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Bike bike bike bike. Help!
July 3, 2008 3:29 PM   Subscribe

Deciding between two Trek bikes for someone who's never rode a bike before. Need your help, hivemind!

I asked this question a while ago, which was super-helpful at the time. My birthday just came and went on Tuesday, and I got surprised with the awesomest gift ever: a bike! Well, the promise of one anyway. We went to our LBS and I explained that apart from riding a tricycle, I'm clueless about what I need. The guy we spoke to was really helpful, told me how the brakes work, how you usually get on/off a bike, and helped me figure out what sort of bike I need (comfort, with the potential of doing commuting, mostly on roads but I'd like the option to go on rougher ground when needed, low-step design so I can wear skirts). His suggestion was to go for a Trek, specifically he recommended the Navigator 2.0-- which seems like a nice relatively lightweight sturdy bike with fat tires (and pretty decently priced!). He suggested also the Electra Townies if I wanted a flat foot design, but seeing them in person kind of set me against them (though I still like the Amsterdams).

After flipping through the brochure I also got interested in their Hybrids, specifically the 7100 and 7200 . At another branch of this store, we spotted a 7200 and I have a date to try it and the Navigator out on Saturday. But my concern is since I don't know how to ride a bike that I won't really get which is better, or better suited for me. I know the hybrids are better for going faster because they have thinner tires (and I think a little bigger?). Beyond that though, I don't know. I do know I like the look of the hybrid bikes better, they are more aesthetically pleasing to me. But the Navigators aren't ugly, so even if I wind up with that I won't be that sad, because hey, it's a bike! And I'm really excited to have a bike.

So my question is: which bike is probably better for me? Hybrid or Navigator? Of course I know I'll have to ride it/test it to know what works for me, but if you own one of them and love them, I want to hear why it was the best for you. Or if you're a bike expert, I want to know your take! I'll be asking the people at the bike shop more in depth on Saturday, but I'm just trying to do my research while I'm at it. Our limit is around $500-- the Navi's around $330, the 7100's $420, and the 7200's $450. Between the two hybrids, I'd probably just pay the extra $30, but that's a big difference between hybrid and Navigator, so I don't know if you get what you pay for on this sort of thing.

I also don't really know the benefit of going for the 7100 vs the 7200 vs the other models they have-- when I asked the people at the shops, they basically just said the difference was different components. Since I'm not a bike jock I have no idea what makes one component awesome, y'know? Will I really miss the top of the line bike derailleur? Or can I get the cheaper model and still feel pretty happy with the type of bike?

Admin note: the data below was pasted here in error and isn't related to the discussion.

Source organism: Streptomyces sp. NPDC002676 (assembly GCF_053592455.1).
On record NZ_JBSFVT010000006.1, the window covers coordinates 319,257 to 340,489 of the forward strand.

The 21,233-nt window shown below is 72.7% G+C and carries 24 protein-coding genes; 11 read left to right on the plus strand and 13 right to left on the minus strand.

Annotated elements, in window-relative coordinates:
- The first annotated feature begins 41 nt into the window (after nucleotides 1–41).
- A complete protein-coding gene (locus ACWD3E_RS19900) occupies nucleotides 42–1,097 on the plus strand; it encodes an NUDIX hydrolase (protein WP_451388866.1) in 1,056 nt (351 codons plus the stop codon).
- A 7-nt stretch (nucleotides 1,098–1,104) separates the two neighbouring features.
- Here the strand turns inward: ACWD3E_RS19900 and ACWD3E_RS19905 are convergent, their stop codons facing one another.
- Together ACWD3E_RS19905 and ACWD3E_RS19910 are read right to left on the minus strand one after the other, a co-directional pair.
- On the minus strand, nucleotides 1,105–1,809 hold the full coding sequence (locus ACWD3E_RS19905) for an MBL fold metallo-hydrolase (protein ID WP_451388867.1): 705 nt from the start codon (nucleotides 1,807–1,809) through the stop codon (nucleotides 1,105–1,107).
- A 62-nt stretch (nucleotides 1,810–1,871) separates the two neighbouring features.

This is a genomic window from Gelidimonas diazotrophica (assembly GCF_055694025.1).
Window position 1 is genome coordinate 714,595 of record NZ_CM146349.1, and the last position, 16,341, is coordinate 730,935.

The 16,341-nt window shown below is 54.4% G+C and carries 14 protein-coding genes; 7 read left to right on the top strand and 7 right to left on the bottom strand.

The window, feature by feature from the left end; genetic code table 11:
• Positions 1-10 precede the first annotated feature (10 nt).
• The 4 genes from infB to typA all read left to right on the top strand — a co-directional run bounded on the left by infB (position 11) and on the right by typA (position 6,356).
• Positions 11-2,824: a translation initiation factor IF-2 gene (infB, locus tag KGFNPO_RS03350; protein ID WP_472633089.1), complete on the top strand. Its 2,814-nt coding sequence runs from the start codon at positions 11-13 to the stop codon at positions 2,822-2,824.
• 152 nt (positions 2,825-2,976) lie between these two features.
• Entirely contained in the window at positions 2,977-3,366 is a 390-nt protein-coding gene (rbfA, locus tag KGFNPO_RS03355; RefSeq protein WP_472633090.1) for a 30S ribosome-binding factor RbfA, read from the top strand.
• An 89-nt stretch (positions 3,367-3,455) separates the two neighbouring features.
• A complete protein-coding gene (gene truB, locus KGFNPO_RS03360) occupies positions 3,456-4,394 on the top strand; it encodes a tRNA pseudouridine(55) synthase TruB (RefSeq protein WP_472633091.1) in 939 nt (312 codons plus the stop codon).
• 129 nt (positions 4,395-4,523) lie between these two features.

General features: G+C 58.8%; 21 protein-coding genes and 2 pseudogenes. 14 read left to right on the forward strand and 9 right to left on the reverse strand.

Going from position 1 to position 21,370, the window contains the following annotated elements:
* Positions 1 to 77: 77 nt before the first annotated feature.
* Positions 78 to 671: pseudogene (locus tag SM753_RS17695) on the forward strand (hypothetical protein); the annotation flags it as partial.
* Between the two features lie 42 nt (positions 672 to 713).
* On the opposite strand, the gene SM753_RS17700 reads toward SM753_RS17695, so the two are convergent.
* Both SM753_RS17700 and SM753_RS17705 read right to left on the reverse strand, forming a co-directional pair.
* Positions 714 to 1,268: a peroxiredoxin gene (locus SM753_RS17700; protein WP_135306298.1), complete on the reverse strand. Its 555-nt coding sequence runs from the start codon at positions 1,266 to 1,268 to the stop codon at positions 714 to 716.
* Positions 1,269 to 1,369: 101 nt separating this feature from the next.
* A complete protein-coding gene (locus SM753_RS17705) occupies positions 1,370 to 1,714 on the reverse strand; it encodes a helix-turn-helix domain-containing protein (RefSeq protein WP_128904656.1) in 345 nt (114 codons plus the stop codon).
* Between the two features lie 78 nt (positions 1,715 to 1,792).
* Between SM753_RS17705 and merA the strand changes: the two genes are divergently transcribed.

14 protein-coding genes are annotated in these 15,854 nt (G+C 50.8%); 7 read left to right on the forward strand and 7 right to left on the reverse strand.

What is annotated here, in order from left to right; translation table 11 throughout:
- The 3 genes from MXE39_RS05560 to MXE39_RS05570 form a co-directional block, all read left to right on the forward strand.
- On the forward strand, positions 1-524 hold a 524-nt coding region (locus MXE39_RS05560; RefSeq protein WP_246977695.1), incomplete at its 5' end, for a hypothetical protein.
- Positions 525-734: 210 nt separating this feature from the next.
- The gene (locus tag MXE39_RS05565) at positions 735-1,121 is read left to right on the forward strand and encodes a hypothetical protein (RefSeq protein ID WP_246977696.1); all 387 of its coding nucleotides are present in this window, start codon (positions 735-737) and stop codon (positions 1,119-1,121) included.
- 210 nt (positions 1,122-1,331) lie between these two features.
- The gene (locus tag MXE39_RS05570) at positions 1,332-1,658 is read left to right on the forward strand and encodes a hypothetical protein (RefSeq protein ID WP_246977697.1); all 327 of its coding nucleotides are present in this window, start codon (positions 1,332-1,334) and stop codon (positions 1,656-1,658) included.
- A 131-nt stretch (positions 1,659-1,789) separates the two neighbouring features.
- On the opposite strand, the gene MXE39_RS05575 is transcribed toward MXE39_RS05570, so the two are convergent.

Some pertinent details: 25, girl, 5'10" so I'm looking at the 16/16.5" models, trying to minimize back pain, and somewhat of a bony butt (so i don't know if the saddles are going to be an issue?).

Other questions that may be dumb, but I'm asking 'em:
1) Are prices at bike shops firm? Ours are below the suggested price but I don't know if you're supposed to haggle or something.
2) I like the hybrids in the light peach/green colors, but the 7200 I spotted was black. There's one more branch I'm going to check out, but is it expected that the bike you buy is the one they have in the shop? This is pure aesthetic reasoning here--I dunno whether it's common practice to ask to order a bike color when they already have a model in the shop.

Thanks all! Can't wait to be on two wheels!
posted by actionpact to Travel & Transportation (24 answers total) 3 users marked this as a favorite
 
1) In the price range under $500 the shop's sticker price is likely to be firm. There is VERY, VERY little profit margin on cheap bikes. If it's last year's model you might ask for a small discount. The profit in a LBS is in the accessories (helmets, shoes, locks, lights, tires, etc). The LBS employees I know would be insulted if somebody asked for a discount on a $430 bike.

2) If they are a big Trek dealer and you want a particular color, of a certain model in a certain size, you can special order it. Should not cost extra. They probably receive a few bikes each week by road freight from Trek and can add your bike to the order.
posted by thewalrus at 3:45 PM on July 3, 2008


2) No, you can order whatever color they make, unless it's last year's model or it's on sale.

I have a 2002 Trek 7500fx (referred to as a "performance hybrid") that I've been very happy with. My very first bike was a 1997 Specialized Rockhopper (someone else's flickr picture). I taught myself to ride when I was 23 and I'm now 33. For around-town riding, I recommend skinny tires unless you're riding on gravel/dirt roads. Riding on skinny tires is no more difficult than riding on fat tires. It's just faster if you're on pavement.